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Memory Cards by the Pizza Delivery Guy

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 Memory Cards

One of my best friends, Jeremy, is a serious gamer. If there is a game for PS2, he’s played it. His collection was so large it took up his entire basement. Wading through all his things one day, we both realized that there was a game that both of us hadn’t played before. It didn’t have any labeling anywhere on it. I was excited to see what the game was like, but Jeremy wanted the moment to be recorded. His memory cards for the PS2 had been maxed out. Each and every one of them had no room for the game’s save file. Jeremy, being the way he is, wasn’t going to play the game without his progress being saved, and there was no way he’d delete an old file. So we had to set out and find a memory card for the game. There wasn’t any place in town that still sold PS2 memory cards, but as it happened there was a kid whose family was having a yard sale that very same day that had a PS2. Out of desperation we set off for the garage sale.

It was a run of the mill garage sale, from clothes to nick-knacks and everything in between. There was a pile of games the kid was willing to give up and score a couple of bucks off of, but all of them both me and Jeremy already owned. We were nearly off the property when the kid stopped us and offered to give us one of his memory cards. Just goes to show how much we paid attention to our original goals, as that part of the mission completely phased us when we had gotten there. We accepted the offer graciously. The kid told us one last thing: There was a corrupted save file on the card and he couldn’t do anything to get rid of it. We still took it and headed for Jeremy’s home.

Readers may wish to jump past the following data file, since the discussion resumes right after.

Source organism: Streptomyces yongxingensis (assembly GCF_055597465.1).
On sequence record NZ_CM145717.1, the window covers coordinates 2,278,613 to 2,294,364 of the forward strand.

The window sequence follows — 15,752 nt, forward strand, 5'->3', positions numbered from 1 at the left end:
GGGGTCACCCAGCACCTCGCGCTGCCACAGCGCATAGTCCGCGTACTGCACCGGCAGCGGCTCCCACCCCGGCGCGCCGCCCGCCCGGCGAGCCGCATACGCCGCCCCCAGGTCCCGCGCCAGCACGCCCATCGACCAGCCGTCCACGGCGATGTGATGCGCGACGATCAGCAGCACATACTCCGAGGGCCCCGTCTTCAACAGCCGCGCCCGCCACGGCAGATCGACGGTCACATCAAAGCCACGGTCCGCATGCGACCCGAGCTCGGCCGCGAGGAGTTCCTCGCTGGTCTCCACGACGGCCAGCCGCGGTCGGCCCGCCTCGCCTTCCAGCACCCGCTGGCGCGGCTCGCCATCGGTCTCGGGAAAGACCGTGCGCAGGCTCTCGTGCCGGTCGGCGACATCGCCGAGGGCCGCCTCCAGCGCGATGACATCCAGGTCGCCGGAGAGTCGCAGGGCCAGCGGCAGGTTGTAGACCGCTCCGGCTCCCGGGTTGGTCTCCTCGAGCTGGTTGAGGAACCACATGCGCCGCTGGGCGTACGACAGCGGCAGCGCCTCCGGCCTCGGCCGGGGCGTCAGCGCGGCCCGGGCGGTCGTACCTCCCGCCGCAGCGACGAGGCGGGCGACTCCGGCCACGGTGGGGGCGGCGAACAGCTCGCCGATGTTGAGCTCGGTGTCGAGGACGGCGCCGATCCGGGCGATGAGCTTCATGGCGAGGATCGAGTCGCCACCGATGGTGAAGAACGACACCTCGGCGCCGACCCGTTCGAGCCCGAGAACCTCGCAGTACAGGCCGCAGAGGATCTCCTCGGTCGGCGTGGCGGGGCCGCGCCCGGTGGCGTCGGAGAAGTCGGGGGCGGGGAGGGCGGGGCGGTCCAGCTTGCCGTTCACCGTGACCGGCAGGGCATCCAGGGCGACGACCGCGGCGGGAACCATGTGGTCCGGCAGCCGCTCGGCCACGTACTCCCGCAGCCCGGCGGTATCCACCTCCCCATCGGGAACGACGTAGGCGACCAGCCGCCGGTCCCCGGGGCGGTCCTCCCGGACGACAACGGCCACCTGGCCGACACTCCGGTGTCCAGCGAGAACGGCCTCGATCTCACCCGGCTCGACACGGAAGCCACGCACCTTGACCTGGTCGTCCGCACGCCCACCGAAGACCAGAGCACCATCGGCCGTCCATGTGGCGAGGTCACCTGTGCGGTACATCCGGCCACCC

Immediately we started the system, but when the kid mentioned the corrupt file, it struck Jeremy to check out how large the file was. So we checked out what was on the memory card. It was nearly empty, only containing save files for Need for Speed: Most Wanted, NFL 2005, Kingdom Hearts II, and the corrupted file, which all in all only took up about 1,000 kilobytes on the 8MB card. Curiosity got to the best of Jeremy, and he wanted to see how far the kid had gotten through the games, kind of like an “evaluation” of the kid’s “gaming skills.” Jeremy was really hardcore about these things.

So first we checked out NFS Most Wanted. Jeremy popped the disk in and the game began to load. All the titles and intros played out just fine. It wasn’t until profile select came up did anything unusual occur. The game read the memory cards and found nothing. At least that’s what the game said: “No profiles found.” We were both confused. Jeremy reset the console and went back to the memory card screen. It said right there: “NFS Most Wanted.” There was a save file on that card. Jeremy started the game again. When profile select came up, there still was no file. I told him we should just move on to the game that brought us to this point, but Jeremy was determined to beat the system. He grabbed one of his memory cards and deleted a save file. I sat there shaking my head in utter pity for the poor guy’s weakness to challenge. He copied the kid’s save file onto his memory card. I watched as NFS Most Wanted booted up, still amazed he made our efforts to get that memory card pointless. The profile screen popped up, and I’ll admit I had my doubts, but this time the save file came up! There it was: Wilson – 43% complete. Jeremy could have been done with his evaluation at that point, but he pressed forward, into the save file. The game played perfectly normal. I paced around the basement, around all the games, staring right into that unknown one as Jeremy screwed around in NFS.